Lydia had a very full day today. This morning, she went to Baden Public School to meet with her new principal, and vice principal. She let out a whoop of delight, as we rounded the bend in Livingston Blvd, and she could see the school. How she longs to return to school! She received a welcome back card, signed by many grade eight students, which she enjoyed reading today.
Later today, she had an appointment with the Wheel chair seating clinic at KidsAbility to finalize the details for ordering her own wheel chair. We are currently renting one, and while she is making great strides in walking, (pun intended!), she will need a chair of her own for distance mobility for some time yet. She was measured up and sized for a chair that will be made specifically for her.
Lydia understands the need for the wheel chair, but, she struggles with it. She does not want to appear different. She sometimes asks that we not park in the reserved handicap parking spaces. She does not want to be pitied. She asked that we not take her chair to WeDay, yesterday, but realized the need for it, as the short walk to our car, with a sore knee, was painful. Once in the car, she asked that her chair be taken along to WeDay. One day a while ago, she uttered a heartbreaking statement: "I guess I'll have to get new friends - ones with disabilities like me."
We deduce from these reactions, that Lydia views people with disabilities as segregated, different, not normal. Does this perception stem from some of her experiences, or from her notions about individuals with disabilities from before?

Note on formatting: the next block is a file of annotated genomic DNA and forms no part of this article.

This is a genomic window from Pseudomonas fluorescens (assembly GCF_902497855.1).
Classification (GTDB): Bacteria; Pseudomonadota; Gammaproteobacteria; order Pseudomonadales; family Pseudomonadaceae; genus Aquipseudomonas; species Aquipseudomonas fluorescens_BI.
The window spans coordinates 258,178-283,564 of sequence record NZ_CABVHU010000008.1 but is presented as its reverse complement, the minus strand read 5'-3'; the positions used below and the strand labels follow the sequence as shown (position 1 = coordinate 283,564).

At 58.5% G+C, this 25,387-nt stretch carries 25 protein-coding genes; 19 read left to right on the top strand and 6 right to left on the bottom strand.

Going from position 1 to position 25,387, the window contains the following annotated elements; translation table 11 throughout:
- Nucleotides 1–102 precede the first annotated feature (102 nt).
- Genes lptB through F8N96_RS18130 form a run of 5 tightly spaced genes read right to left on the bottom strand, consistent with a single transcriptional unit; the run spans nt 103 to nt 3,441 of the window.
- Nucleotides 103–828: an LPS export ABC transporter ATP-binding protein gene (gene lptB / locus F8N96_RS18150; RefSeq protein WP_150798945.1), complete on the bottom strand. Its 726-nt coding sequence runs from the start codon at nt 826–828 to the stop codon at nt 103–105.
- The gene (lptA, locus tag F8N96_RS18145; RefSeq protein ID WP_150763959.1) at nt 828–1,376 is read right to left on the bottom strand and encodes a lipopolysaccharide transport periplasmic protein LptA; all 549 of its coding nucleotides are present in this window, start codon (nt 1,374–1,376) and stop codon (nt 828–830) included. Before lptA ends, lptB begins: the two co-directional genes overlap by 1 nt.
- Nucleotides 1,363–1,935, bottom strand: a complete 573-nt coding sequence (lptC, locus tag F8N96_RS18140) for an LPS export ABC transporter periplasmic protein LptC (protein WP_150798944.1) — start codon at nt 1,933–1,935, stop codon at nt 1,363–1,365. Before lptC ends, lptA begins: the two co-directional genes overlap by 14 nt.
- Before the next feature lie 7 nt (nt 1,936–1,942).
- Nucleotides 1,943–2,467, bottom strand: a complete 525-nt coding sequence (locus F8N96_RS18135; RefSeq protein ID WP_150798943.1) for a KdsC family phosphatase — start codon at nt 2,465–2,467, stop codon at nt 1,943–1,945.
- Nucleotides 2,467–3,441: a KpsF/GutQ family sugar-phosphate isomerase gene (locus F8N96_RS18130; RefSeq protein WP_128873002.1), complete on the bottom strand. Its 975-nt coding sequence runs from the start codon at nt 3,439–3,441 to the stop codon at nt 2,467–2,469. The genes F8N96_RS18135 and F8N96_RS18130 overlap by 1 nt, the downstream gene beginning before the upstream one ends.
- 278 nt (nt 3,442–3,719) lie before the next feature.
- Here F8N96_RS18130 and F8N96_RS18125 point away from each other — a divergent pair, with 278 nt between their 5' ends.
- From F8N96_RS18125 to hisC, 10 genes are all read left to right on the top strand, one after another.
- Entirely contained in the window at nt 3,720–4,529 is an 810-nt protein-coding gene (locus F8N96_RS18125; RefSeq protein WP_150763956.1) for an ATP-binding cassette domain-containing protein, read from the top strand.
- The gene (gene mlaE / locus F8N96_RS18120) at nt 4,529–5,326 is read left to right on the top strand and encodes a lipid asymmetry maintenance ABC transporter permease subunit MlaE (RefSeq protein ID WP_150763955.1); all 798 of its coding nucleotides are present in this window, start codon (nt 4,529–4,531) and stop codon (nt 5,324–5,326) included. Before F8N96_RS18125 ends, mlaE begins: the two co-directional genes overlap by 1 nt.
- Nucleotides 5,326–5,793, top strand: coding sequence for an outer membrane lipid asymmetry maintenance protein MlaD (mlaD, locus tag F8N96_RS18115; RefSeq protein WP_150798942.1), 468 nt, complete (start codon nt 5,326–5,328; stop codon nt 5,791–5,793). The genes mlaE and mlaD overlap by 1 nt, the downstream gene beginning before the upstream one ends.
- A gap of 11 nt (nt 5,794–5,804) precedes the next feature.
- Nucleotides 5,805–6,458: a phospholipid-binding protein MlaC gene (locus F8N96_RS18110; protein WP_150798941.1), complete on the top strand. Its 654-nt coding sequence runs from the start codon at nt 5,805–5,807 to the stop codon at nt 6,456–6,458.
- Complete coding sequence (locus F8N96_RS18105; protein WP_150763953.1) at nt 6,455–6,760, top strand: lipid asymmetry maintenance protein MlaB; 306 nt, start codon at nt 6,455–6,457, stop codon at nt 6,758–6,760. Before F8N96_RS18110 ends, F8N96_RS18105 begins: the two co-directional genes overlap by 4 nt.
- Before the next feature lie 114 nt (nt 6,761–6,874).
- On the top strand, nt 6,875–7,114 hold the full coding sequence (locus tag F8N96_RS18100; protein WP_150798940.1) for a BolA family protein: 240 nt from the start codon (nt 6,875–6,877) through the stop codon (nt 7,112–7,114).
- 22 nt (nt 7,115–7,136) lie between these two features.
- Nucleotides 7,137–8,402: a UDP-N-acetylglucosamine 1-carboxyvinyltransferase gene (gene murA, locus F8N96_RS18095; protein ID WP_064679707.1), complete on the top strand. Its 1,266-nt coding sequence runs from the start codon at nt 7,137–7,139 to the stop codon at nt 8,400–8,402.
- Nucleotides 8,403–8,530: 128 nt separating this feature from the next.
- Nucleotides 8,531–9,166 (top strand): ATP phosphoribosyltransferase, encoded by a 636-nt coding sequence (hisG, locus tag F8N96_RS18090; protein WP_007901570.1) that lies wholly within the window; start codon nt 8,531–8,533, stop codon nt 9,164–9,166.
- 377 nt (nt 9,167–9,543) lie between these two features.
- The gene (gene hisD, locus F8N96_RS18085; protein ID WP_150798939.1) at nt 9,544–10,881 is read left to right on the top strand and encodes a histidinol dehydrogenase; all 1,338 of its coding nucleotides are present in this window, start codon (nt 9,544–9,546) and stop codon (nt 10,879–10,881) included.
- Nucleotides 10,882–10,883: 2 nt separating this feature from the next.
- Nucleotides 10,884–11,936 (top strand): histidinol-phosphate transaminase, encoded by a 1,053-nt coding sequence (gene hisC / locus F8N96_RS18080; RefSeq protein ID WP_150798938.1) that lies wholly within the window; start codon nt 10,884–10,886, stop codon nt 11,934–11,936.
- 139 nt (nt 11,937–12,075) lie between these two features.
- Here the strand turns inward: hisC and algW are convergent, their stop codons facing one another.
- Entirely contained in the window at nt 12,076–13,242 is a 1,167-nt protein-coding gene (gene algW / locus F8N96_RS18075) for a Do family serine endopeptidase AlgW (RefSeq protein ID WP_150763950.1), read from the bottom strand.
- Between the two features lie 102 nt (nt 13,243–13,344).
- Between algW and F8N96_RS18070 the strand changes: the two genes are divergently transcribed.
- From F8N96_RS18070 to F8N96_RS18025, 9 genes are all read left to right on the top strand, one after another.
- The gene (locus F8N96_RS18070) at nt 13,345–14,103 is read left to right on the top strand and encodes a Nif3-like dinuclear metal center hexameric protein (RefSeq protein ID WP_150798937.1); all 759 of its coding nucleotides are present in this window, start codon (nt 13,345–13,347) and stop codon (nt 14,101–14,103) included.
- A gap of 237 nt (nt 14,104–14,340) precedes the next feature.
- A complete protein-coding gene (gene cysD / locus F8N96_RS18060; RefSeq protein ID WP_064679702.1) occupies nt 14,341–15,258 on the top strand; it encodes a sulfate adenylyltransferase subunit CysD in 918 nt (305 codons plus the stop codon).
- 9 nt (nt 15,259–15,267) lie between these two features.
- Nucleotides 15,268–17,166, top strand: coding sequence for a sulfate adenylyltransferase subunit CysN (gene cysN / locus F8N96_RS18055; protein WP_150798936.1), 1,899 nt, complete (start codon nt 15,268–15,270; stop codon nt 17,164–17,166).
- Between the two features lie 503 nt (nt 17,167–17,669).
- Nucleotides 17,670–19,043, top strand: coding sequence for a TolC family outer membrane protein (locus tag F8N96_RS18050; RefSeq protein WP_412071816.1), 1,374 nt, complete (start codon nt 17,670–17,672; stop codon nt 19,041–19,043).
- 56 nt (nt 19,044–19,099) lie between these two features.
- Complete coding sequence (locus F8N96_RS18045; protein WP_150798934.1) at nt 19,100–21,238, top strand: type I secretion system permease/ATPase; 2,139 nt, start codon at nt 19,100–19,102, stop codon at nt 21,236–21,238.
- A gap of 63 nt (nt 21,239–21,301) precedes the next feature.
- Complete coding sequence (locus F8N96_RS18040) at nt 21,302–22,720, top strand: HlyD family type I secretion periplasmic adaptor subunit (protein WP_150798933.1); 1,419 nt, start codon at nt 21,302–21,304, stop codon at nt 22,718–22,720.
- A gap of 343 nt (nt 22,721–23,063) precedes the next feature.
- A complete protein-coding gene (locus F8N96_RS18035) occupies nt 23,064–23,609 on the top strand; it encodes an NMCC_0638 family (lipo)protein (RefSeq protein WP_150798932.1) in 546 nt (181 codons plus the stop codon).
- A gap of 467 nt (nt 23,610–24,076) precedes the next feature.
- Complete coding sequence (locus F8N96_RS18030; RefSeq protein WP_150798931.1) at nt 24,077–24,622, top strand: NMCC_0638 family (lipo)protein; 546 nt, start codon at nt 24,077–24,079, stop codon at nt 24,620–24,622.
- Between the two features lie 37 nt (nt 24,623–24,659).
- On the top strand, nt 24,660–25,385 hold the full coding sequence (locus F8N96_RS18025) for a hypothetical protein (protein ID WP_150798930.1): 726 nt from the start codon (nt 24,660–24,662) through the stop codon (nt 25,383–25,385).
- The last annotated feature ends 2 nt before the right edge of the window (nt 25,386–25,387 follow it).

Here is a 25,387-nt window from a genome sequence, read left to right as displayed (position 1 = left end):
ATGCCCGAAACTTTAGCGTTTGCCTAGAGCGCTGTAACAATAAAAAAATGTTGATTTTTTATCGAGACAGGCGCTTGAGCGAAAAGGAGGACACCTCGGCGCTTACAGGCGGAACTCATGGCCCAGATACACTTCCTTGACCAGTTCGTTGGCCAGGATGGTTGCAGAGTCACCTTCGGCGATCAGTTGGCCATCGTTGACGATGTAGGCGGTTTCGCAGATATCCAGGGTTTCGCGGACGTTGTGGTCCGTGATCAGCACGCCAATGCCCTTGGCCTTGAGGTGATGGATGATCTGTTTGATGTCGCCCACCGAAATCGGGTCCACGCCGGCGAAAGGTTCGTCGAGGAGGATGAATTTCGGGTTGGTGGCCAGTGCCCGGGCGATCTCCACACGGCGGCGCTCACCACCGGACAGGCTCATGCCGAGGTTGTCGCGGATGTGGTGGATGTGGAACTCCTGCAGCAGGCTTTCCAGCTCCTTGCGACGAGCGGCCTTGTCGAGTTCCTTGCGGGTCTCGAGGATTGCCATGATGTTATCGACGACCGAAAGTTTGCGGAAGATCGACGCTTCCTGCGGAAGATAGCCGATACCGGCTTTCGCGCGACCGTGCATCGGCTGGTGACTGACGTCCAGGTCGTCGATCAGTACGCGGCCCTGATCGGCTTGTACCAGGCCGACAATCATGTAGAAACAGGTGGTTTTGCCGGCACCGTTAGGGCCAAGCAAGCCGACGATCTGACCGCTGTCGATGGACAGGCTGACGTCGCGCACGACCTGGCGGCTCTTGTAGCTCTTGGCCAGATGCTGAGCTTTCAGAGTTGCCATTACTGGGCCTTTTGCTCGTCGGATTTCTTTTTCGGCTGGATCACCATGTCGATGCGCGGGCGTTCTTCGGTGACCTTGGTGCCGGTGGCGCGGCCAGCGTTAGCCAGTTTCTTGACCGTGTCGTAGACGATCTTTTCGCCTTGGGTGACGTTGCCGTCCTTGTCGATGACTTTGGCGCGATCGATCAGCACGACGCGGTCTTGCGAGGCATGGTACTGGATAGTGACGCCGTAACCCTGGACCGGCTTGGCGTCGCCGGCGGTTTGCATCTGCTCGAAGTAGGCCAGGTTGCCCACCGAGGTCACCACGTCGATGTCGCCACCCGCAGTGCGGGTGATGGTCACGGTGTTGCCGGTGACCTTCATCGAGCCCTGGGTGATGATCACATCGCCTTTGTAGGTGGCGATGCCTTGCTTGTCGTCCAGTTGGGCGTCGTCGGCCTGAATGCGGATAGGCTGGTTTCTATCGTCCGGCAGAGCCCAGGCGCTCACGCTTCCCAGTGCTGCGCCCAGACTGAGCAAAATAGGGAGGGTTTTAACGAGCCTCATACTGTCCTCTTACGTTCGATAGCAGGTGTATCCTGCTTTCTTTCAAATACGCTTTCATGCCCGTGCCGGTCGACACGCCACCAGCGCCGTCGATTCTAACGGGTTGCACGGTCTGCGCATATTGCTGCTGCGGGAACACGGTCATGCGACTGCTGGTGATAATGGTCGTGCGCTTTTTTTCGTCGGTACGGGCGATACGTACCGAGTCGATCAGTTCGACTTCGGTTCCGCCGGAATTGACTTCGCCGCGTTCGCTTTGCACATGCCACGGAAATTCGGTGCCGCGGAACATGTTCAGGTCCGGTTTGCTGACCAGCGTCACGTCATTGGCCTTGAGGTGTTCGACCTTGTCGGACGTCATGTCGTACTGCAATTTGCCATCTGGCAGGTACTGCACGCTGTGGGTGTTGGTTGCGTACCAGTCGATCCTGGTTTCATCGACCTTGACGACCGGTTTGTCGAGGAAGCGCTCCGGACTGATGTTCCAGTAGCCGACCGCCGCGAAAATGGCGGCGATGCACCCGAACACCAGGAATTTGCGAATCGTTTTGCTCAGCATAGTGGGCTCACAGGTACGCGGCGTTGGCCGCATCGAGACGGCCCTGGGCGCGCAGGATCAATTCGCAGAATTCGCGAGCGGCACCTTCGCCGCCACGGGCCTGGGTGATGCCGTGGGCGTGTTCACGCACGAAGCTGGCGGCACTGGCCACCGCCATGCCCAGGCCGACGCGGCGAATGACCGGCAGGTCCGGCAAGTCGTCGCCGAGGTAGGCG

Since Lydia's entrance into the world of the differently abled, our perception has changed too. We have seen such a vibrant faith in Lydia, and a beautiful tenderness and sensitivity. She walks more intimately with Jesus now than before.
James 2:5 speaks to us: Listen, my dear brothers and sisters: Has not God chosen those who are poor in the eyes of the world, to be rich in faith and to inherit the kingdom he promised those who love him?
So maybe our able bodied culture views those with disabilities as poor, in the eyes of the world. But we have seen richness that is great. We have a friend with CP, and he knows what it is like to live with disabilities, and yet, he has a heart and spirit that are incredibly connected to God.
Lord, may we know your love, and hold your view of all your children - abled and differently abled.